If you're approaching your 50th birthday, your doctor may recommend a baseline colonoscopy. The American Cancer Society recommends that everyone should begin colon cancer screening tests at 50 years of age. A colonoscopy is one such test your doctor can order for a baseline and then repeat every ten years thereafter if the tests are negative. If your doctor finds early signs of cancer or polyps, you may need to have more frequent tests to keep an eye on your condition. Here's a look at why this colon cancer test is important for your health and how it's done.
Early Cancer Detection
A colonoscopy catches cancer in the very early stages. If your doctor sees a polyp or growth during the procedure, he or she can easily remove it at the time if it is still small enough. This not only prevents the need for more extensive surgery and cancer treatments later on, it also increases your chances of surviving the cancer. No matter what kind of cancer you have, early detection and early treatment are important. When it comes to colon cancer, if you get early treatment, you'll have a 90 percent chance of beating the disease. The five-year survival rate drops to 12 percent if detection and treatment begins after the cancer has spread to other organs.
The Colonoscopy Procedure
You may dread the idea of having this procedure because of misconceptions you have about the test. While it may sound like an uncomfortable experience to endure, you will be sedated during the procedure, so you won't have much discomfort. You may take a pill the morning of the test, or your doctor may give you a sedative along with pain medications through an IV. The advantage of IV medications is they work quickly and wear off quickly. Plus, your doctor can adjust the dose to make sure you are kept comfortable.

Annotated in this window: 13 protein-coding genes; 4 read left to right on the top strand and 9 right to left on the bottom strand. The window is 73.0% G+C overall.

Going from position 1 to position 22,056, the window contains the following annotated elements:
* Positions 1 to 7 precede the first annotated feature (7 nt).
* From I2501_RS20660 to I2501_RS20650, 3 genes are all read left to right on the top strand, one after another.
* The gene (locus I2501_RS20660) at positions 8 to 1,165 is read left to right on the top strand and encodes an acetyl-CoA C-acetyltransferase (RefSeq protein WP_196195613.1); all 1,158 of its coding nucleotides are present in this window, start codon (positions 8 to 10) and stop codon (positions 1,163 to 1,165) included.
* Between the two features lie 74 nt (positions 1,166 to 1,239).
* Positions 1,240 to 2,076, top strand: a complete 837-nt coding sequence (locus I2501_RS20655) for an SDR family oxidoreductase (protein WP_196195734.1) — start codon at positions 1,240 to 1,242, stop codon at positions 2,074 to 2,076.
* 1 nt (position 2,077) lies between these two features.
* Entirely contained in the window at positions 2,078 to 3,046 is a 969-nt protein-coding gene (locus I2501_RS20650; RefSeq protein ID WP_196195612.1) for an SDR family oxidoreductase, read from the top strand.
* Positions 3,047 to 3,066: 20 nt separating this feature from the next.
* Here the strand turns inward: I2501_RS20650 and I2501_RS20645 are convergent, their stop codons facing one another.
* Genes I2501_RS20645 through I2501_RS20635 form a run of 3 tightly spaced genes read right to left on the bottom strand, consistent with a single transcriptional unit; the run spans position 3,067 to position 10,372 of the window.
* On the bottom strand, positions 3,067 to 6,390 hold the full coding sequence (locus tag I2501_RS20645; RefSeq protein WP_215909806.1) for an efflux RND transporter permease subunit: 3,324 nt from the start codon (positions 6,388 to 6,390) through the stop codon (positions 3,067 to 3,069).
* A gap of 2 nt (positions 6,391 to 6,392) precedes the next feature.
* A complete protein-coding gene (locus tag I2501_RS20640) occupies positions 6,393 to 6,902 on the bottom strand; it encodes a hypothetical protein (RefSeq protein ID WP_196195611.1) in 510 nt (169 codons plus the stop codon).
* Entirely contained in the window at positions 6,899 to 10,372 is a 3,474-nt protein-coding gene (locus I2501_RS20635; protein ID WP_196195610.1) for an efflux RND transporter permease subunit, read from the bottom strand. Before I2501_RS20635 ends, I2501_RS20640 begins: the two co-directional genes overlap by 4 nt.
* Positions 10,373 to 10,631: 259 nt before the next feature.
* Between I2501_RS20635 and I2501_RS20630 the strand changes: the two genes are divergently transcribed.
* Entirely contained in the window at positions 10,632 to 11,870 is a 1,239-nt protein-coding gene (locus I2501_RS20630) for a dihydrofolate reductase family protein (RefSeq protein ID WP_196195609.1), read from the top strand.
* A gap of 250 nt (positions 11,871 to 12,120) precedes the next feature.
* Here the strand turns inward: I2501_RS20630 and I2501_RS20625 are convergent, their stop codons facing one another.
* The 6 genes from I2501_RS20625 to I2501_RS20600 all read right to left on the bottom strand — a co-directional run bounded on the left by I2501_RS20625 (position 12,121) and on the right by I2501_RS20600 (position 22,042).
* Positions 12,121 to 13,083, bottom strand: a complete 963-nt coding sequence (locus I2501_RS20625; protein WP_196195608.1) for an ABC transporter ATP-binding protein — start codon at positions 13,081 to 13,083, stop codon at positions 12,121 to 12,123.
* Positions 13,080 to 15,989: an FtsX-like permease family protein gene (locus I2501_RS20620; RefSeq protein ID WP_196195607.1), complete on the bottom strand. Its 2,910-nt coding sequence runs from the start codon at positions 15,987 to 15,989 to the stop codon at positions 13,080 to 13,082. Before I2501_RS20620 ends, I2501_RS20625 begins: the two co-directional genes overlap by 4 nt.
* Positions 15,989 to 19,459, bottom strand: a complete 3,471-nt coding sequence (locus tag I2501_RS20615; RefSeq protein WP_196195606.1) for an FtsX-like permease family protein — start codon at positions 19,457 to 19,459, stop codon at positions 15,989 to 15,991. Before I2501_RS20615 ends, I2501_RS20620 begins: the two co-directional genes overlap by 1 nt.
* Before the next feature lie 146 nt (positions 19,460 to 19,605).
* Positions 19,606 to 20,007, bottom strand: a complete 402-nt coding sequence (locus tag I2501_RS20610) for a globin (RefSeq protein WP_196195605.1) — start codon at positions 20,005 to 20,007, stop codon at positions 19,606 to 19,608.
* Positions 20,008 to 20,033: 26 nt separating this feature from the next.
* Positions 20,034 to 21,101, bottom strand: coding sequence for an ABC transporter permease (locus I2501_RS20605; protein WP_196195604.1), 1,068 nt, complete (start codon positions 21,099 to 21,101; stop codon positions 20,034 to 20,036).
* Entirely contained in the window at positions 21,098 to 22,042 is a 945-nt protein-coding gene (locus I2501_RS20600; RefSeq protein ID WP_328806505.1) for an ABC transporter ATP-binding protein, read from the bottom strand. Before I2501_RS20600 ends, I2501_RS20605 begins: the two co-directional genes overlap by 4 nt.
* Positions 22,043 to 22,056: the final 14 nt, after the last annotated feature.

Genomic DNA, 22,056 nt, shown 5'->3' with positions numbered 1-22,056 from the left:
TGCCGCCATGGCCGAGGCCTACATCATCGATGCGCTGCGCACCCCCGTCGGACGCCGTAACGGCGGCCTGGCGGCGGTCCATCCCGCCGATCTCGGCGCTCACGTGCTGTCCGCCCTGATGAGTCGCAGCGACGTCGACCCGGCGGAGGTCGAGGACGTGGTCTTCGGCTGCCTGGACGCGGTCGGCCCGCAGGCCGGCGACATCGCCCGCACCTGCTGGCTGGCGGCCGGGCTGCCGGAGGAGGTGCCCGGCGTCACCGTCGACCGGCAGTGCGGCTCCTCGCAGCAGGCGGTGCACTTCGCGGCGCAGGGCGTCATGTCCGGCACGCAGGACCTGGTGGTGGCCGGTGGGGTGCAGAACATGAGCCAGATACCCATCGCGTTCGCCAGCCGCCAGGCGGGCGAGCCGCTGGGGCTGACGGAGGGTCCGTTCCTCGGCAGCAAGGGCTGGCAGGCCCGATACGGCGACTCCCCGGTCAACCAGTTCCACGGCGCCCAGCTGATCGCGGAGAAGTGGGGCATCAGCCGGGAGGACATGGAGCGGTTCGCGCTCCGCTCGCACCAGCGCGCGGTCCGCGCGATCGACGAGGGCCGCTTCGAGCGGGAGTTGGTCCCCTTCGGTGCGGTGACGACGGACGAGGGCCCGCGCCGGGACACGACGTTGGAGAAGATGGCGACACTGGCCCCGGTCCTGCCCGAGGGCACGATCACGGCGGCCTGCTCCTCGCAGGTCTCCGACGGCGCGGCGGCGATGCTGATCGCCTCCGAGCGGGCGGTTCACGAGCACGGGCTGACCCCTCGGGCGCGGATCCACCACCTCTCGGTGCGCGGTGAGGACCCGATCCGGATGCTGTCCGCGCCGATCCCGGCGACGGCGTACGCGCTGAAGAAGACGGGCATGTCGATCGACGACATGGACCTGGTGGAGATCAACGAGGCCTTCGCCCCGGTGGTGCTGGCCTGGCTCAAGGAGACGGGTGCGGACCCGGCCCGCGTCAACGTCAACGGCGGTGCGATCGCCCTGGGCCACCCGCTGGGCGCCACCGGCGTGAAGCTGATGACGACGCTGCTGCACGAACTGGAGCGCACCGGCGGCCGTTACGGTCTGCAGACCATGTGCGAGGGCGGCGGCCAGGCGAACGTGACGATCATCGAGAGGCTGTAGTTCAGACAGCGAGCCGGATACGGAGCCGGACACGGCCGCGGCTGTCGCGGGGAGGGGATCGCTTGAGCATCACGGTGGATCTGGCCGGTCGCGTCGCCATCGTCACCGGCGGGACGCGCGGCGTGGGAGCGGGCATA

To perform this test, your doctor uses a flexible scope with a camera to look inside your colon. To get a good view of your colon wall, you'll need to take laxatives the day before to clean everything out of your system. It's important for your colon to be as clean as possible so your doctor doesn't overlook any tiny polyps.
If your doctor finds a polyp or unusual growth, he or she can snip it out and send it to the lab to be tested for cancer. You may not have any polyps, but you could have one or several. They may or may not be cancerous. The frequency of your future testing will depend on the size, number, and cell characteristics of the polyps removed during your baseline colonoscopy.
A colonoscopy isn't the only colon cancer test you can have, but it is often recommended. The advantage of this test is your doctor can look for growths and remove them at the same time.